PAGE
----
Vitalik Buterin Reveals Features He Regretted When He Built Ethereum

Vitalik Buterin Reveals Features He Regretted When He Built Ethereum

Vitalik Buterin, Ethereum co-founder and chief architect of the project, made a surprise appearance at the last event held at ETHBerlin. His unexpected debut and candid reflections on Ethereum’s initial design attracted the attention of more than 600 developers.

Buterin’s speech not only brought back memories of Ethereum’s beginnings in 2014, but also offered insight into the future of the cryptocurrency, which is now worth $448 billion. This comes at a time when the US has approved a spot Ethereum exchange-traded fund and BlackRock, the world’s largest asset manager, has launched its own tokenized fund on the blockchain.

Despite Ethereum’s increasing mainstream penetration, Buterin noted that it is still often misunderstood. “The simple explanation is that Bitcoin is digital gold,” Buterin said. However, he argued that ETH does not have such a simple definition.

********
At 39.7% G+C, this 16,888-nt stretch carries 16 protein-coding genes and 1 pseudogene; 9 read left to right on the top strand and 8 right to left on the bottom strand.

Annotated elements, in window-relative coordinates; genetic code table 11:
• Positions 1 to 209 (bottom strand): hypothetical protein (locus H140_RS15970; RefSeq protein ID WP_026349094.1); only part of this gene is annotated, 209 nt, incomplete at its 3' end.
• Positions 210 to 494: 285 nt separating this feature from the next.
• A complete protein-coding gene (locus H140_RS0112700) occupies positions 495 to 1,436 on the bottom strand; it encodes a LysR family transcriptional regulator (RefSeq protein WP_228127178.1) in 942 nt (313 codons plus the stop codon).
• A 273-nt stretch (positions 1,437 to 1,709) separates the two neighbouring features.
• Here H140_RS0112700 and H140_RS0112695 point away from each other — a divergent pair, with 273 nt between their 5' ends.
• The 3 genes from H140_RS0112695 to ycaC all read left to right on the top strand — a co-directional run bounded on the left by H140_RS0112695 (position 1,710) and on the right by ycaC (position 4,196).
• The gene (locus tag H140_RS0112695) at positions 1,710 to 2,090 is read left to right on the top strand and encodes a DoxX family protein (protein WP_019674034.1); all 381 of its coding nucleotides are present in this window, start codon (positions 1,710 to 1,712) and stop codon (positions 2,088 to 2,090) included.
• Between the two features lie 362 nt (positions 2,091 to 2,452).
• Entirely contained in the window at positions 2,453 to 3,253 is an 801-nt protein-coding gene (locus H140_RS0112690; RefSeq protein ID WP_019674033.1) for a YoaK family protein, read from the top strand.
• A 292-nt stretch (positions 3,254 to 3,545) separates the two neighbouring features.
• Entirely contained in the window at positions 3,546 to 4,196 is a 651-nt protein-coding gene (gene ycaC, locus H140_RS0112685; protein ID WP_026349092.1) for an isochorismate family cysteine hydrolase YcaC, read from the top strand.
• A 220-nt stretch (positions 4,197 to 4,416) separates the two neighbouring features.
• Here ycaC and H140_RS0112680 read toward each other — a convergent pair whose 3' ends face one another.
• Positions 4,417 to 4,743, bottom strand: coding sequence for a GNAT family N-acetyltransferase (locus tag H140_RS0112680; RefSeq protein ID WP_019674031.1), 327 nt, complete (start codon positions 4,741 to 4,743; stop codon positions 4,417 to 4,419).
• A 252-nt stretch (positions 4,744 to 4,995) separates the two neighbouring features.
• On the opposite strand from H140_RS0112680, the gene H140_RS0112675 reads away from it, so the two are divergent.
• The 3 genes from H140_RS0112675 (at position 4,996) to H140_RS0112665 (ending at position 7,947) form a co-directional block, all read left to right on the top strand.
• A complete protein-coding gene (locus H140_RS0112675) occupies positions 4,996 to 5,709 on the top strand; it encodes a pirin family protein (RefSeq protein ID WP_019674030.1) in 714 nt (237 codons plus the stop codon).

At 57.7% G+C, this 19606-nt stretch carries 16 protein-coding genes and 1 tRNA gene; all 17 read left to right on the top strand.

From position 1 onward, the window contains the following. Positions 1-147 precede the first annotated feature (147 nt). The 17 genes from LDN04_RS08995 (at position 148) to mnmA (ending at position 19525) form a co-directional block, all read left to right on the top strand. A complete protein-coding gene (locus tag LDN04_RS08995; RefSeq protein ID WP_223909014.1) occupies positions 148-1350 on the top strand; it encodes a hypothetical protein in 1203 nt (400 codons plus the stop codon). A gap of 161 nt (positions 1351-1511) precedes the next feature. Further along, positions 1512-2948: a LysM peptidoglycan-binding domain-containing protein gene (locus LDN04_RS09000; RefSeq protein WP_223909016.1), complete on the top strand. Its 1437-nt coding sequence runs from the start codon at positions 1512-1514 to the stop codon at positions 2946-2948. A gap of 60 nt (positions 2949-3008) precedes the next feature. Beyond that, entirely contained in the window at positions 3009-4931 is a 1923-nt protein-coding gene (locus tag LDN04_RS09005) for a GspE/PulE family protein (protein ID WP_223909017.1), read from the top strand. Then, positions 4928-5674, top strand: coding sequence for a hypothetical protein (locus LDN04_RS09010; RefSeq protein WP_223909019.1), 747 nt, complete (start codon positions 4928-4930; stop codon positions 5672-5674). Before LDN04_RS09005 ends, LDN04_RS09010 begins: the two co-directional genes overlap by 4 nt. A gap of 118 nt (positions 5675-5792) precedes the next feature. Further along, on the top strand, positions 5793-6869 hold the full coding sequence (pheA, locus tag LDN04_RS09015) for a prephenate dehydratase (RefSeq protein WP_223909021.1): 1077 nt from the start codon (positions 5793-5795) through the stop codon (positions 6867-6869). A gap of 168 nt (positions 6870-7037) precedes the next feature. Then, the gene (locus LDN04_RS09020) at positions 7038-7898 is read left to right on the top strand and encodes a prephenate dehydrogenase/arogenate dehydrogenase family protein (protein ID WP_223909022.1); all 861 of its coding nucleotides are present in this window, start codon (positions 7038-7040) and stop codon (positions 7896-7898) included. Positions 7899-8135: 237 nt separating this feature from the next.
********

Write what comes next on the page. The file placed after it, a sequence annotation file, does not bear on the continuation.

During his chat with ETHBerlin organizers Afri Schoedon and Franziska Heintel, Buterin talked about his memories in Berlin and his experiences with Ethereum co-founders Gavin Wood and Jeffrey Wilcke.

When Schoedon asked how he would rebuild Ethereum from scratch with his current knowledge and experience, Buterin first pointed out the problems with Ethereum’s Virtual Machine (EVM). He explained that the original EVM design used 256-bit processing rather than the more efficient 64- or 32-bit. “The original design was too well suited for 256-bit,” Buterin told the audience.

Buterin also expressed his regret about the switch from Proof of Work consensus mechanism to Proof of Stake in 2022. He stated that he believed that a simpler version of Proof of Stake could have been implemented sooner, saving a significant amount of computing resources. “If we had a much simpler proof-of-stake in 2018, we could have saved a huge amount of trees,” Buterin said.

Buterin also said that now Ethereum would use SHA-2 for its encryption instead of the current encryption called Keccak.

*This is not investment advice.

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